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Challenging the concept of smartphone addiction: An empirical pilot study of smartphone usage patterns and psychological well-being

Citation

Lowe-Calverley, E and Pontes, H, Challenging the concept of smartphone addiction: An empirical pilot study of smartphone usage patterns and psychological well-being, Cyberpsychology, behavior and social networking, 23, (8) pp. 550-556. ISSN 2152-2715 (2020) [Refereed Article]


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Copyright Statement

Copyright 2019 Mary Ann Liebert, Inc.

DOI: doi:10.1089/cyber.2019.0719

Abstract

Smartphone use is ubiquitous, however, scholarly debate regarding the addictive nature of smartphones abounds. In this context, it is integral to distinguish between the content that users experience and the medium that facilitates access to the former, as users may experience addictive-like responses to the specific activities they engage in through the context experienced rather than the device that facilitates access to these activities. The present study aimed to explore conceptualizations of smartphone addiction by (a) investigating user preferences for specific smartphone functionalities, (b) examining behavioral changes associated with limited access to preferred functionalities, and (c) exploring links between aspects of smartphone use and self-reported psychological well-being. A total of 471 participants completed an online survey, providing data on sociodemographics, actual and hypothetical smartphone usage, and psychological well-being (depression, anxiety, and stress symptoms). The results showed that communication functionalities were most frequently cited as being preferred among smartphone users. Notably, participants reported that they would check their smartphones significantly fewer times if their top-three functionalities were inaccessible. This suggests that smartphone users are likely to become addicted to the functionalities they access on their smartphones (content) and not the smartphones themselves (medium), rendering unviable the notion of smartphone addiction as a construct. Further analyses suggested negligible to small correlations between aspects of smartphone use and psychological well-being variables. The findings imply that rather than focusing on frequency of smartphone use, it is recommended that future research examines the type and quality of specific smartphone usages and their effects on user well-being.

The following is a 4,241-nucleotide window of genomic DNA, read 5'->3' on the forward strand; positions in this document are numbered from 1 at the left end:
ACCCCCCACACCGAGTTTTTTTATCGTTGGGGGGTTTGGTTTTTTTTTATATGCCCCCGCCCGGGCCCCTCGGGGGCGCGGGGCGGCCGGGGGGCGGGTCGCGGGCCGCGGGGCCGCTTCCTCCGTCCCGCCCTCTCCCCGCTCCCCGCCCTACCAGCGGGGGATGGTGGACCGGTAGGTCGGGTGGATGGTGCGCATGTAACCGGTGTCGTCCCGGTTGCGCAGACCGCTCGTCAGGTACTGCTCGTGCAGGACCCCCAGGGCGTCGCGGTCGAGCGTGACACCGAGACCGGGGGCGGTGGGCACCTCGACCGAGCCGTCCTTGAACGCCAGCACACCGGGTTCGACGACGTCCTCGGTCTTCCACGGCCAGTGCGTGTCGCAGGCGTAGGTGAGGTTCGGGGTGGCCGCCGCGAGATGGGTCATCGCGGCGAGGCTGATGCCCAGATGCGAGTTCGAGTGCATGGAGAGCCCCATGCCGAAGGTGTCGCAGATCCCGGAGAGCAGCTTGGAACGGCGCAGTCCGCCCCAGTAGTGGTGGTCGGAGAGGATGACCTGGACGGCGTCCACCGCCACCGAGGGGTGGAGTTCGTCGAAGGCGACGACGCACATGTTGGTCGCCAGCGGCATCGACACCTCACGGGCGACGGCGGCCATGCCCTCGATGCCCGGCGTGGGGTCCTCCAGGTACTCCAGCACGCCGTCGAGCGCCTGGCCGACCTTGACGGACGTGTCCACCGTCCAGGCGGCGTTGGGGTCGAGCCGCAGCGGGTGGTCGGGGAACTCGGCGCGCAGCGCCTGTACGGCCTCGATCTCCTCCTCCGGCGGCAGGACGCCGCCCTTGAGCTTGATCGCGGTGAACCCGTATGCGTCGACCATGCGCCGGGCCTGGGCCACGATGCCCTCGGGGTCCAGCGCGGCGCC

Item Details

Item Type:Refereed Article
Keywords:communication, cyberpsychology, psychological well-being, smartphone addiction, smartphone use, technology
Research Division:Psychology
Research Group:Clinical and health psychology
Research Field:Health psychology
Objective Division:Health
Objective Group:Public health (excl. specific population health)
Objective Field:Mental health
UTAS Author:Lowe-Calverley, E (Dr Emily Lowe-Calverley)
UTAS Author:Pontes, H (Dr Halley de Oliveira Miguel Pontes)
ID Code:139291
Year Published:2020
Web of Science® Times Cited:8
Deposited By:Psychology
Deposited On:2020-06-06
Last Modified:2021-02-05
Downloads:0

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